“When I joined WCBN, I was immediately around people with deep knowledge of jazz, people in space rock bands, making noise art, who loved country music and klezmer and reggae and classical and everything in between,” Sherman says. “I had unlimited access to explore everything myself through the station’s massive library collection. My experience at WCBN taught me that genre is a mythical construct, something that journalists and marketers invented to commodify music. It’s not about genre. All of these expressions, all of this art and music is a continuum that we feel a myriad of different connections to. Because we all met and came from this time period of WCBN, we all feel this, and strive to bring many sides of genre together in the events.”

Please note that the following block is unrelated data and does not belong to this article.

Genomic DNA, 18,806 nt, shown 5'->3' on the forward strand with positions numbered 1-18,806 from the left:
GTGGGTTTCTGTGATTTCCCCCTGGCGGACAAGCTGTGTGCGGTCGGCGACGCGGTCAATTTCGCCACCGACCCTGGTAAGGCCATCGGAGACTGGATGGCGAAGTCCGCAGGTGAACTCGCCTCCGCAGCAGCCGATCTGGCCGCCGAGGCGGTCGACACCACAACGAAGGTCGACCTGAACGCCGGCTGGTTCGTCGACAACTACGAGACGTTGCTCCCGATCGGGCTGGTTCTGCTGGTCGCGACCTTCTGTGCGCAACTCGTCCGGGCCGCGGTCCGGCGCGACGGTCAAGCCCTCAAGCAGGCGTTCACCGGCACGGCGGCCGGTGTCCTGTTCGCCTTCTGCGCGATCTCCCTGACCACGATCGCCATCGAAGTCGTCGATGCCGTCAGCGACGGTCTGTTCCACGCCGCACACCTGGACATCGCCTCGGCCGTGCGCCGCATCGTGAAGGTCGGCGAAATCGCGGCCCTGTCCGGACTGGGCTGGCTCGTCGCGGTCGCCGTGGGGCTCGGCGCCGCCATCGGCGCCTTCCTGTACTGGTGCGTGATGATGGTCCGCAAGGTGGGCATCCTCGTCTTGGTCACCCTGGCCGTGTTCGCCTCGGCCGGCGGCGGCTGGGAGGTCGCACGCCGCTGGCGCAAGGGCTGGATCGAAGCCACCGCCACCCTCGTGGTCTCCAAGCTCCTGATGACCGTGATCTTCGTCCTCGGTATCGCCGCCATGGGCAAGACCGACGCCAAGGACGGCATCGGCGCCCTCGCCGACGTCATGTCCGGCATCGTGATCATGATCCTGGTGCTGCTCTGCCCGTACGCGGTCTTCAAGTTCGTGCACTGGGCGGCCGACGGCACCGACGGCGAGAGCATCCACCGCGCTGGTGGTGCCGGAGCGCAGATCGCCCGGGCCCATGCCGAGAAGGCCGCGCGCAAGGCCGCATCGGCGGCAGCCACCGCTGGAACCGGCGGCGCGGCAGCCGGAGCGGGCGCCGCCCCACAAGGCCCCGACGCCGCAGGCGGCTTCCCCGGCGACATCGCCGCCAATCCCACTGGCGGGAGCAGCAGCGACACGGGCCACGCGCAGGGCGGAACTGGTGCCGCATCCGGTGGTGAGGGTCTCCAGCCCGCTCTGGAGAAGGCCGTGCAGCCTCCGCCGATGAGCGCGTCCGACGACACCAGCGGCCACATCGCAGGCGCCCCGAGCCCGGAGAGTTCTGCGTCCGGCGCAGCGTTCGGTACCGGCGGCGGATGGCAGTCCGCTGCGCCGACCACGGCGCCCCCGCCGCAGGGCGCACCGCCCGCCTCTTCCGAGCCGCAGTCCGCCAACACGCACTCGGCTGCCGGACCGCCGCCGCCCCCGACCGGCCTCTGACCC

While it’s not all Detroit music or all of the city’s parties and promoters, there has always been a strain within Detroit music that is unbound to genre, going back to bands like the Dirtbombs and Parliament-Funkadelic. It can be hard for Detroit artists to be fully understood by a world that is accustomed to perceiving music through narrow genres and definitions, but it’s very normal in Detroit for music heads to be open-minded: rock kids going to raves, synth nerds hitting up the jazz festival. Interdimensional Transmissions exists to preserve and expand that spirit: the label was inspired equally by Sun Ra’s El Saturn Records, independent rock labels of the ‘80s and early ‘90s, and underground European electronic records, especially from the UK, Germany, Holland, and Belgium.